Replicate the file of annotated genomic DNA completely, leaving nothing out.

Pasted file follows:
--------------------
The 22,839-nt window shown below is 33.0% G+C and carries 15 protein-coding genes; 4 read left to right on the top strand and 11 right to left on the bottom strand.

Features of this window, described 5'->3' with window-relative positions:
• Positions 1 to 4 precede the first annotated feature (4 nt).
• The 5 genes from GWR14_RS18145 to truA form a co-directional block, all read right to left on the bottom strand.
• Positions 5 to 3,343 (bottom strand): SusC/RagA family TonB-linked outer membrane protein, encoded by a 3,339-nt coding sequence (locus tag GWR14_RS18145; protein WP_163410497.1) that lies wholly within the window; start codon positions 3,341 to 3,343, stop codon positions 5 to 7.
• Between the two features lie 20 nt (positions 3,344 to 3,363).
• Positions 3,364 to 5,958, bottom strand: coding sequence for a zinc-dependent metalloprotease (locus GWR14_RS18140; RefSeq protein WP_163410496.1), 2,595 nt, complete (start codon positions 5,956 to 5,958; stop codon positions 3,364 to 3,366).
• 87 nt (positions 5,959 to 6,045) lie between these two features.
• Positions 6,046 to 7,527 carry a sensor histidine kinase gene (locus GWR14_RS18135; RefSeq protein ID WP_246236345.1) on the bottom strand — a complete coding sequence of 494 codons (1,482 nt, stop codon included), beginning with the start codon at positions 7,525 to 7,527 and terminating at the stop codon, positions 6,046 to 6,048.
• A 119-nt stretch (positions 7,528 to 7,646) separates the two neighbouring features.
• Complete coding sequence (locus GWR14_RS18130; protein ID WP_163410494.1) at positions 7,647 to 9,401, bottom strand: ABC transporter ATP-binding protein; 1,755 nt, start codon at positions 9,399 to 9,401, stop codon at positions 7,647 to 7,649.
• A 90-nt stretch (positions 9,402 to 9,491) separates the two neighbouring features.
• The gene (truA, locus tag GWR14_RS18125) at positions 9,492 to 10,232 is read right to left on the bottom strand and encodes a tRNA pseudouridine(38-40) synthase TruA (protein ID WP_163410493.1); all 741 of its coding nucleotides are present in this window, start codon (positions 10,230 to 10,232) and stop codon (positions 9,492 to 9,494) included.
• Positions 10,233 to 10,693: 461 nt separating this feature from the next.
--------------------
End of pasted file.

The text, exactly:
The 22,839-nt window shown below is 33.0% G+C and carries 15 protein-coding genes; 4 read left to right on the top strand and 11 right to left on the bottom strand.

Features of this window, described 5'->3' with window-relative positions:
• Positions 1 to 4 precede the first annotated feature (4 nt).
• The 5 genes from GWR14_RS18145 to truA form a co-directional block, all read right to left on the bottom strand.
• Positions 5 to 3,343 (bottom strand): SusC/RagA family TonB-linked outer membrane protein, encoded by a 3,339-nt coding sequence (locus tag GWR14_RS18145; protein WP_163410497.1) that lies wholly within the window; start codon positions 3,341 to 3,343, stop codon positions 5 to 7.
• Between the two features lie 20 nt (positions 3,344 to 3,363).
• Positions 3,364 to 5,958, bottom strand: coding sequence for a zinc-dependent metalloprotease (locus GWR14_RS18140; RefSeq protein WP_163410496.1), 2,595 nt, complete (start codon positions 5,956 to 5,958; stop codon positions 3,364 to 3,366).
• 87 nt (positions 5,959 to 6,045) lie between these two features.
• Positions 6,046 to 7,527 carry a sensor histidine kinase gene (locus GWR14_RS18135; RefSeq protein ID WP_246236345.1) on the bottom strand — a complete coding sequence of 494 codons (1,482 nt, stop codon included), beginning with the start codon at positions 7,525 to 7,527 and terminating at the stop codon, positions 6,046 to 6,048.
• A 119-nt stretch (positions 7,528 to 7,646) separates the two neighbouring features.
• Complete coding sequence (locus GWR14_RS18130; protein ID WP_163410494.1) at positions 7,647 to 9,401, bottom strand: ABC transporter ATP-binding protein; 1,755 nt, start codon at positions 9,399 to 9,401, stop codon at positions 7,647 to 7,649.
• A 90-nt stretch (positions 9,402 to 9,491) separates the two neighbouring features.
• The gene (truA, locus tag GWR14_RS18125) at positions 9,492 to 10,232 is read right to left on the bottom strand and encodes a tRNA pseudouridine(38-40) synthase TruA (protein ID WP_163410493.1); all 741 of its coding nucleotides are present in this window, start codon (positions 10,230 to 10,232) and stop codon (positions 9,492 to 9,494) included.
• Positions 10,233 to 10,693: 461 nt separating this feature from the next.